Photo by Fred Greenslade/Images on the Wildside
Don't overlook the gray duck. Instead, bag more by adopting a few specialized tactics.
The gadwall has no glam. Its nickname, the gray duck, is the definition of dull. But a close look at the subtly hued drake shows that he's every bit as handsome--in an understated way--as any greenhead or bull pintail. Primarily a plant eater, the gray makes prime table fare, and its numbers are increasing in all four major flyways, especially in the Mississippi and eastern Central. Typically, the gadwall comes when called, but it's no pushover. If like most hunters you're bagging a few incidentally with standard mallard calls and decoys, you can do better.
Talk to anyone who guns grays on a daily basis, particularly in the South, and they will insist that gadwall decoy best to gadwall decoys. Greenhead Gear and Carry-Lite both make very realistic gray duck decoys. Mojo Outdoors has a spinning-wing model. You can simply mix gadwall blocks into your mallard spread, but I think the ducks work a little better to a group of six or eight gadwall blocks set apart from the main spread. When it gets very late in the season, put out more hens to capitalize on the early stages of pair bonding and breeding.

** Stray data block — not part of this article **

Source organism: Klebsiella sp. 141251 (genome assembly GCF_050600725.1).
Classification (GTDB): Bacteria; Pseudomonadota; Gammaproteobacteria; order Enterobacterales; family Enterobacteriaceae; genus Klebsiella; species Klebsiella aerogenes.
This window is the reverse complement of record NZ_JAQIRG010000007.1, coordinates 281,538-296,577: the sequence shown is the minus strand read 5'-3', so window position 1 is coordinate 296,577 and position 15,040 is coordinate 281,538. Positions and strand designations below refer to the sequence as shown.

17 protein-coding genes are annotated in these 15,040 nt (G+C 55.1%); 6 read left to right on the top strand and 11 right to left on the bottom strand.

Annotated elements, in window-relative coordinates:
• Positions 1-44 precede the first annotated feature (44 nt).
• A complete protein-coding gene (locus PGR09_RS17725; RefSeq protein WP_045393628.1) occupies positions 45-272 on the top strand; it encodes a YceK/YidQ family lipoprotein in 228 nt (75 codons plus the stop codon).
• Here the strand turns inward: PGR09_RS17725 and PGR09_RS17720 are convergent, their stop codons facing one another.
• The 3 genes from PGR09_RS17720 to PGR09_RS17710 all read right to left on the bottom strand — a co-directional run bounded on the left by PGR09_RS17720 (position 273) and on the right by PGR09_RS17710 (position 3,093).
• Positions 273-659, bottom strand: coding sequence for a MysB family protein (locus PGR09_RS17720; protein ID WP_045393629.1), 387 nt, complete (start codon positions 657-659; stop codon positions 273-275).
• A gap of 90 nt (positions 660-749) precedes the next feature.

Traditionally, mallard calls have pulled double-duty for bringing gadwall to the gun, as the hen gray does sound very much like Suzie mallard. But there's a difference. When you see gray ducks flying, use a faster cadence on your greeting or come-back calls, and create a dirtier or muddier tone by slightly increasing the hum in your throat as you call.
With practice, you can also imitate the drake gray's odd nasally dink…dink-dink…dink with a single-reed mallard call. But it's easier with a gadwall call, which, owing to the ducks' increasing numbers and popularity, has recently been introduced by call makers such as Phil Robertson and Rod Haydel. A handful of dirty quacks and a few dink-dinks should finish birds right over your offset gadwall blocks for easy shooting.